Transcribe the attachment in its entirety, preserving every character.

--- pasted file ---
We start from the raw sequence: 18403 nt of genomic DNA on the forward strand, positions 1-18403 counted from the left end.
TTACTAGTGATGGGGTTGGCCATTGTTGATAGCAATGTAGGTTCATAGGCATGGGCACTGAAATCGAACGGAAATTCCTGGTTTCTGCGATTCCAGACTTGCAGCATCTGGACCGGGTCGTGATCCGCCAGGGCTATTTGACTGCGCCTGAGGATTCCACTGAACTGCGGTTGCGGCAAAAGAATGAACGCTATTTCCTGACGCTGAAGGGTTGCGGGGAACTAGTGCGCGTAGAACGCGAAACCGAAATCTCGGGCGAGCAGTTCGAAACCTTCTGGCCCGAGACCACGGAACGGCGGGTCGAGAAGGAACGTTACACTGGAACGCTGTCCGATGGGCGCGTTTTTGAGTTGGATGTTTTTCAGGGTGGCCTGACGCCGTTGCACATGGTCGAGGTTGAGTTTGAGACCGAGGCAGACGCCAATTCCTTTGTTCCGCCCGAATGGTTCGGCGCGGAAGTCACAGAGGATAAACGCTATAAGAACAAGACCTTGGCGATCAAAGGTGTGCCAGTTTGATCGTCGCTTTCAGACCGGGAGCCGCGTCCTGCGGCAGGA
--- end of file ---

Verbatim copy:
We start from the raw sequence: 18403 nt of genomic DNA on the forward strand, positions 1-18403 counted from the left end.
TTACTAGTGATGGGGTTGGCCATTGTTGATAGCAATGTAGGTTCATAGGCATGGGCACTGAAATCGAACGGAAATTCCTGGTTTCTGCGATTCCAGACTTGCAGCATCTGGACCGGGTCGTGATCCGCCAGGGCTATTTGACTGCGCCTGAGGATTCCACTGAACTGCGGTTGCGGCAAAAGAATGAACGCTATTTCCTGACGCTGAAGGGTTGCGGGGAACTAGTGCGCGTAGAACGCGAAACCGAAATCTCGGGCGAGCAGTTCGAAACCTTCTGGCCCGAGACCACGGAACGGCGGGTCGAGAAGGAACGTTACACTGGAACGCTGTCCGATGGGCGCGTTTTTGAGTTGGATGTTTTTCAGGGTGGCCTGACGCCGTTGCACATGGTCGAGGTTGAGTTTGAGACCGAGGCAGACGCCAATTCCTTTGTTCCGCCCGAATGGTTCGGCGCGGAAGTCACAGAGGATAAACGCTATAAGAACAAGACCTTGGCGATCAAAGGTGTGCCAGTTTGATCGTCGCTTTCAGACCGGGAGCCGCGTCCTGCGGCAGGA